New Pilot Courses

 

By Stefanie Malinoski 

 

The growth of courses in UConn Early College Experience course offerings is an intentional one. We actively pursue diverse course offerings because we know there are diverse student interests. In 2005, there were only 20 different courses, and all courses were ones where students needed to be tracked into the courses (Ex. English, Math, and Chemistry). Now, we offer 74 different UConn courses that represent a wide variety of student interests and needs.

 

We are currently exploring three pilot course additions for the 2020-2021 school year. These courses are more varied, based on student interest, and open doors to all sorts of students. Should the interest be there from our high school partners, our current collaboration with 32 different University Departments may grow to include three additional courses from two new to UConn ECE UConn Departments. The pilot courses are:

 

 

Anthropology (ANTH) 1000 - Introduction to Anthropology
Geoscience (GSCI) 1051 - Earth's Dynamic Environment (Introduction to Geoscience)
Sustainable Plant and Soil Sciences (SPSS) 1100 - Turfgrass Management

If you are you interested in these UConn courses, please contact the UConn ECE Program Office so we can work together to see if a pilot course may be possible. In addition, a representative from the UConn ECE Program Office may be available to schedule a school visit to help encourage the addition of any of the current UConn ECE course offerings in your high schools and as well as the recruitment of qualified instructors. Please contact the UConn ECE Program Office at ece@uconn.edu.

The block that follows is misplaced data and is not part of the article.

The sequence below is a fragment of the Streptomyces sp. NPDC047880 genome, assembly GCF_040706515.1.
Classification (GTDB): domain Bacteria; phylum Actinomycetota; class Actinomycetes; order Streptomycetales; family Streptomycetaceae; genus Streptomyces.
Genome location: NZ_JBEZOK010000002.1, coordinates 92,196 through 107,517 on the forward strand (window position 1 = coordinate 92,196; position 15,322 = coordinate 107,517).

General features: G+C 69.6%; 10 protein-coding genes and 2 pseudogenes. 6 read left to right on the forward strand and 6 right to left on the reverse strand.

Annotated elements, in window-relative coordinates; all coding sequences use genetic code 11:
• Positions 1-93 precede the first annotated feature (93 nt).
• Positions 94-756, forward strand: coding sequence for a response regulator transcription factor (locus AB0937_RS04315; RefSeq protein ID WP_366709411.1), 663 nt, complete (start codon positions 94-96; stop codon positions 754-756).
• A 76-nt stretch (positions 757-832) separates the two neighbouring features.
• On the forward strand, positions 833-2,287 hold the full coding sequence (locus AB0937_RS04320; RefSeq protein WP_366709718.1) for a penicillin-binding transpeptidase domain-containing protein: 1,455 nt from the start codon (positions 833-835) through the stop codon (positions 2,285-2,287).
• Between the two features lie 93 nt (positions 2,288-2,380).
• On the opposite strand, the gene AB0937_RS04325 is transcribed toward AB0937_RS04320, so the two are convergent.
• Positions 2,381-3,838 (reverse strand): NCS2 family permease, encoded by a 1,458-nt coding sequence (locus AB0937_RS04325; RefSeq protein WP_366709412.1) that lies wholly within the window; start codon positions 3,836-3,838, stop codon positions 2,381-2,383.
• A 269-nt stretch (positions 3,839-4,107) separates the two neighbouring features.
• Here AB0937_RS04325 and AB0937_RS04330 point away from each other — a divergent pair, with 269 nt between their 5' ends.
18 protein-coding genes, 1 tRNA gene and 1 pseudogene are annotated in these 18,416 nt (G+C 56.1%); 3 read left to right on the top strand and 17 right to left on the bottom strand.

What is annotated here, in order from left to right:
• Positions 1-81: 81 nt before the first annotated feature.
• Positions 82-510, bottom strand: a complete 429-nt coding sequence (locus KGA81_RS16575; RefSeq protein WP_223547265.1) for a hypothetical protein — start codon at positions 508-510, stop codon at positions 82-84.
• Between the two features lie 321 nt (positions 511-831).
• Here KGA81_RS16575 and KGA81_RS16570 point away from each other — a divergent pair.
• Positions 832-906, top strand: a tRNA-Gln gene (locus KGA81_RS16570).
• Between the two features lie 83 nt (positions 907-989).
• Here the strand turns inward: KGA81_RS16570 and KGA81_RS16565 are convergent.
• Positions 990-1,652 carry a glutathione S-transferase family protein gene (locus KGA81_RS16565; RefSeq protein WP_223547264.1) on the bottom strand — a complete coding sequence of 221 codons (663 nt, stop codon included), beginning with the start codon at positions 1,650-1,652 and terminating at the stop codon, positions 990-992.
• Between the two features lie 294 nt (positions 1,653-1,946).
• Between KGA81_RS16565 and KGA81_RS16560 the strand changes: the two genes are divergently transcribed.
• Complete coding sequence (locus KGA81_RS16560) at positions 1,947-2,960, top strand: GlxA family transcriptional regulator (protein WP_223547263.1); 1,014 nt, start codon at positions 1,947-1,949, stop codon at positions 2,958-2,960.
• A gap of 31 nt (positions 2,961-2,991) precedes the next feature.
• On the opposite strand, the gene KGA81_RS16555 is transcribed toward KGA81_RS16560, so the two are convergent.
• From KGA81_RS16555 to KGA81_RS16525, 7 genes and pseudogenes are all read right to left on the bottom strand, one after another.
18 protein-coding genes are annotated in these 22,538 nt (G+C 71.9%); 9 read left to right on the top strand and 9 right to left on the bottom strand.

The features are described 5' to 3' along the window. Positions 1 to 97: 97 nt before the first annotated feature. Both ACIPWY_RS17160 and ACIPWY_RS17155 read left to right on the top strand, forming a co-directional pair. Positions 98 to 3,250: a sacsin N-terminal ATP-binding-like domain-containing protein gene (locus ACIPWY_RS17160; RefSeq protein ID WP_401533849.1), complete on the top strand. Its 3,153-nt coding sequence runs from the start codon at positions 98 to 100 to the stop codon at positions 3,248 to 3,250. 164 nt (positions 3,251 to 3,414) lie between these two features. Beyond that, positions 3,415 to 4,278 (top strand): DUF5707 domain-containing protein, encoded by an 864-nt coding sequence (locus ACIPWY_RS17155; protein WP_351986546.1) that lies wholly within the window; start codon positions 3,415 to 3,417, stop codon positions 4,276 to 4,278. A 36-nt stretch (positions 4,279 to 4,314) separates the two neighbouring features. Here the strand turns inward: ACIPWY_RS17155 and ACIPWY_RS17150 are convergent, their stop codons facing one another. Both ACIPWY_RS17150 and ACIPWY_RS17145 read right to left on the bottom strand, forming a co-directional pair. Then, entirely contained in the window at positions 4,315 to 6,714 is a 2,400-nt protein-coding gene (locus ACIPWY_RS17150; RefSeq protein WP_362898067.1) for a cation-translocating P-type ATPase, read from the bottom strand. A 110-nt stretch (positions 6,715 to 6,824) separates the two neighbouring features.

We look forward to hearing from you!

Congratulations to our 2019-2020 Course Enhancement Grant Winners!

 

By Nella Quasnitschka

 

UConn Early College Experience continues to offer Course Enhancement Grants for courses taught in partner high schools. The purpose of these grants is to create opportunities for classroom and community development for UConn ECE courses. Instructors currently teaching courses at their high school are able to submit proposals for books, technology, equipment, or other materials that enhance the subject matter taught in the classroom. Community development applications solicit funds for projects that have a large impact on the surrounding community, including plans to eliminate an eyesore, make communities healthier, or to foster creativity and research. See below for our list of this year’s winners.